Bahrain announces midday work ban for July and August

All outdoor afternoon work banned from midday to 4PM during the two months

Bahrain’s Labour and Social Development Ministry has announced that all preparations have been made to begin supervision of the implementation of ministerial edict 39/2013, which focuses on banning outdoor afternoon work in the months of July and August.

According to a report by BNA, the annual ban prohibits outdoor work from midday until 4PM during the months of July and August, and aims to safeguard workers’ health, ensuring their safety again heat exhaustion and sunstroke. Furthermore, it aims to prevent summer-related diseases and to reduce occupational incidents in view of the increasing temperatures and humidity, in line with the Kingdom’s commitment to human rights principles, especially regarding the need to provide secure and healthy work environments.

The report added that the Labour Ministry has launched an awareness campaign, urging employers and workers to comply with the provisions of the edict.

In this regard, the Ministry has distributed multilingual brochures, leaflets and posts including information about the negative effects of high temperatures on workers’ safety and health, as well as on their productivity.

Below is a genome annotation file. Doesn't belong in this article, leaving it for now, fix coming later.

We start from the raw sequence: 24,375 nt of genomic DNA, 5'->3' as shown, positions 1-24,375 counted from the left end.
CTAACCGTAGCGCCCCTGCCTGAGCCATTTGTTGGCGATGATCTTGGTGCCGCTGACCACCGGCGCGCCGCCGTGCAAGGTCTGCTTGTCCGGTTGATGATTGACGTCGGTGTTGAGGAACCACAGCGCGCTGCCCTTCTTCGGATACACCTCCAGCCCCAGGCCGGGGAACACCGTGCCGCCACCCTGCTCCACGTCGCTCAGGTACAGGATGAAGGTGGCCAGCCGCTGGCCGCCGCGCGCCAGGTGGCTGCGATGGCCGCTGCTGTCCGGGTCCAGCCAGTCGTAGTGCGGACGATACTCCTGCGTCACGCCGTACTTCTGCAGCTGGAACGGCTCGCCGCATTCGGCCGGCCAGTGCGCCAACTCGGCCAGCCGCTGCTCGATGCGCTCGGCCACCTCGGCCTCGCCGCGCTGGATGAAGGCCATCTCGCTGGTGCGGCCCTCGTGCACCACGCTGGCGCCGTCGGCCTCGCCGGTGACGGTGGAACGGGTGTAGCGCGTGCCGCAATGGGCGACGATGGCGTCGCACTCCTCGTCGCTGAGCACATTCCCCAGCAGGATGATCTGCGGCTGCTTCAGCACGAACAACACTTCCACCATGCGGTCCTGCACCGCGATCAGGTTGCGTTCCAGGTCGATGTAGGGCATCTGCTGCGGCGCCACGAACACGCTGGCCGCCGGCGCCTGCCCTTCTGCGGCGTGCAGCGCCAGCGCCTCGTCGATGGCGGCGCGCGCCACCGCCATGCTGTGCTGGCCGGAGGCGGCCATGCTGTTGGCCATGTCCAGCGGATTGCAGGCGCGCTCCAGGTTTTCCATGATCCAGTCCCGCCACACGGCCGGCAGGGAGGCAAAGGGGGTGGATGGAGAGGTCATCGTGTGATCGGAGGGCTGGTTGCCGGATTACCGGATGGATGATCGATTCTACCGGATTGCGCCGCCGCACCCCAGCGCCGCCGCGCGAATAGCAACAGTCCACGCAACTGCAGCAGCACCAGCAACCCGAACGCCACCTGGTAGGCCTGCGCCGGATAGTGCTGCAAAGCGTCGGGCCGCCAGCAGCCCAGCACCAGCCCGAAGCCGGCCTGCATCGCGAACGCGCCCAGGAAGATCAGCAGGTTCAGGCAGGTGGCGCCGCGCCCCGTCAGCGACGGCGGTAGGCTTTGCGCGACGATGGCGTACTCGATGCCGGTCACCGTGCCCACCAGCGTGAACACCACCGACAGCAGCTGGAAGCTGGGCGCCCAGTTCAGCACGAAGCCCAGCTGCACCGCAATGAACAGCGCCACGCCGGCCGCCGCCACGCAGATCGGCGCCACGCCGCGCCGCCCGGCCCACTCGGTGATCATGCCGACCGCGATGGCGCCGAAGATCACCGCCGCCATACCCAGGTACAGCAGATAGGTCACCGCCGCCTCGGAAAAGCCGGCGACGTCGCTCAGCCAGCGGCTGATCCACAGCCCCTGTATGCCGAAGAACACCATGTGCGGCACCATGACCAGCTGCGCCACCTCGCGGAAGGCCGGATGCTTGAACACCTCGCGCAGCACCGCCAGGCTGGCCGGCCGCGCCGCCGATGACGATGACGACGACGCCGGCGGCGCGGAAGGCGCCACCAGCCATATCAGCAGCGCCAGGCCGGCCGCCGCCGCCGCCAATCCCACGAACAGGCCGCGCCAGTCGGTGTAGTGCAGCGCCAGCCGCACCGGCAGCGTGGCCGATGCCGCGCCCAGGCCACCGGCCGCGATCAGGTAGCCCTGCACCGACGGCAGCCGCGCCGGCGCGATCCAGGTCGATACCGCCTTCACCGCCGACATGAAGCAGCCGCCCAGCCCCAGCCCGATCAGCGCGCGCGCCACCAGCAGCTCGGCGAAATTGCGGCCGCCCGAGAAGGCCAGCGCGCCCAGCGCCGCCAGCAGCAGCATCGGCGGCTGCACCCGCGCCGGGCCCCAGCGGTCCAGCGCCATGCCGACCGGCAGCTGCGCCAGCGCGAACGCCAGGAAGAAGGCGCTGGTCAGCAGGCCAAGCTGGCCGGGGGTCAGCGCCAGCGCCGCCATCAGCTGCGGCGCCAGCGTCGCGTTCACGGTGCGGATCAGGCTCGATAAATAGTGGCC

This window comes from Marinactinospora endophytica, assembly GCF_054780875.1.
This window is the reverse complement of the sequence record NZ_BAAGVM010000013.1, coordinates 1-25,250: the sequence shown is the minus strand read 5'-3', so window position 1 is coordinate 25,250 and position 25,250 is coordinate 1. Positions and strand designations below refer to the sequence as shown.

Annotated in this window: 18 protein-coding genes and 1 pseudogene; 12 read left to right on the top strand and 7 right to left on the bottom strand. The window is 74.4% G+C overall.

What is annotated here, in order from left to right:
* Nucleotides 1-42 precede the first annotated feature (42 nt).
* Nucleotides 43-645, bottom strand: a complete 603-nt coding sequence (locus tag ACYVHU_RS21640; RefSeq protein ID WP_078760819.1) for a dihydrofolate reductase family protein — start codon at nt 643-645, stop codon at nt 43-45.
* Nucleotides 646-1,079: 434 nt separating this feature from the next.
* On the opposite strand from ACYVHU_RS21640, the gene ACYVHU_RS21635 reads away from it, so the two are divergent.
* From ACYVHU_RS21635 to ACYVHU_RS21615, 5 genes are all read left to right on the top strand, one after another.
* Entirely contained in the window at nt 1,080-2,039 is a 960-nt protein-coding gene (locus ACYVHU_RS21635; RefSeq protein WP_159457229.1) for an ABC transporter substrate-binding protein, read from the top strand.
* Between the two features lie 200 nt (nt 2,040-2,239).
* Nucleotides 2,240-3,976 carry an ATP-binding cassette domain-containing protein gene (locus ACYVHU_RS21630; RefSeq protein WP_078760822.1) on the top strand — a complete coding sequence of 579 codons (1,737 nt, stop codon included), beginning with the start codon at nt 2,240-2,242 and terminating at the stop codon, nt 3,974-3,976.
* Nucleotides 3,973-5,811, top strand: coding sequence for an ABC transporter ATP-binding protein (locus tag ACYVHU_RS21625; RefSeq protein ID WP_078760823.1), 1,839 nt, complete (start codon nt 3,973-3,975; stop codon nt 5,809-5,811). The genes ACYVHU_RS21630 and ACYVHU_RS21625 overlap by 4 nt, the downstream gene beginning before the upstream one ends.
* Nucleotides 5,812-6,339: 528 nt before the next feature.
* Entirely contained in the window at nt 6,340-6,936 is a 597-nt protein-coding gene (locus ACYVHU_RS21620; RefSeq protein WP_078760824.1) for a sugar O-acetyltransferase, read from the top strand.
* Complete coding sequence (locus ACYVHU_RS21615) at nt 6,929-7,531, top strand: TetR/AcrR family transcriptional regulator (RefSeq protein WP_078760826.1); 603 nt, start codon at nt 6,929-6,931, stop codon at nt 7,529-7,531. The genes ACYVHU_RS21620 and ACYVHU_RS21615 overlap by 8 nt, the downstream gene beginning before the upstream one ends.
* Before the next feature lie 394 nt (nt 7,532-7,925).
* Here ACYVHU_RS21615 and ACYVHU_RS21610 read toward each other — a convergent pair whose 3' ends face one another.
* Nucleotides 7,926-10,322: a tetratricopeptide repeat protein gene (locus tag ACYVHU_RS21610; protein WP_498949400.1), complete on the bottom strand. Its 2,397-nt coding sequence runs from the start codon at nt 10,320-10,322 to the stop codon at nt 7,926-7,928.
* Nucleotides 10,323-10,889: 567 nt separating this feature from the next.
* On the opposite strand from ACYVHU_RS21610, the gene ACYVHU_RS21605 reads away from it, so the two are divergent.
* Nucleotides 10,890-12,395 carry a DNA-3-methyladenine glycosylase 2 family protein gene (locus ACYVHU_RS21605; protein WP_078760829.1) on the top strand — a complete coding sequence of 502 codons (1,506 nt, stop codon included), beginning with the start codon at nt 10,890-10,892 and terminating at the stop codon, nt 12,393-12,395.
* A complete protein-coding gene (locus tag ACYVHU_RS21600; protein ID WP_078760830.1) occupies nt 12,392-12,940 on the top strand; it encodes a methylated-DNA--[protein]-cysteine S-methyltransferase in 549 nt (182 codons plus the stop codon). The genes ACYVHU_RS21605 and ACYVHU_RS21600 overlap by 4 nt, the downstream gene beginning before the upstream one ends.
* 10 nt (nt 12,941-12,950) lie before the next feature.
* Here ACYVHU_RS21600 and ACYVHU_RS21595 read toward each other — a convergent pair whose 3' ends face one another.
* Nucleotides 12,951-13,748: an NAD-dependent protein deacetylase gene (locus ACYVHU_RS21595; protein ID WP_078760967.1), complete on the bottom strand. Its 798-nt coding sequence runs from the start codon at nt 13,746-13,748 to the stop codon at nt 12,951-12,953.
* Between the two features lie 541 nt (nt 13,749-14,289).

It has also conducted virtual workshops aimed at promoting the culture of protecting workers’ safety and health at work sites in summer.

In a statement, Labour and Social Development Minister, Jameel bin Mohammed Ali Humaidan, affirmed that Bahrain is a leader in ensuring secure and safe work environment for workers, out of its keenness on their safety and health at various production sites, noting that the implementation of outdoor afternoon work ban is the best means to achieve that goal.

The minister pointed out that an average of 98% of private sector companies had complied with the ban in the past years, which “proves the employers’ commitment to ensuring a safe and decent work environment for employees.”

Under Edict 39/2013, a jail term not exceeding three months, and/or a BD500-BD1000 ($1318 to $2636) fine, is the penalty for violators.

Ali Humaidan pledged zero tolerance against violators, noting that in case the violation is repeated, the penalty will be doubled, as stipulated by the ministerial edict.

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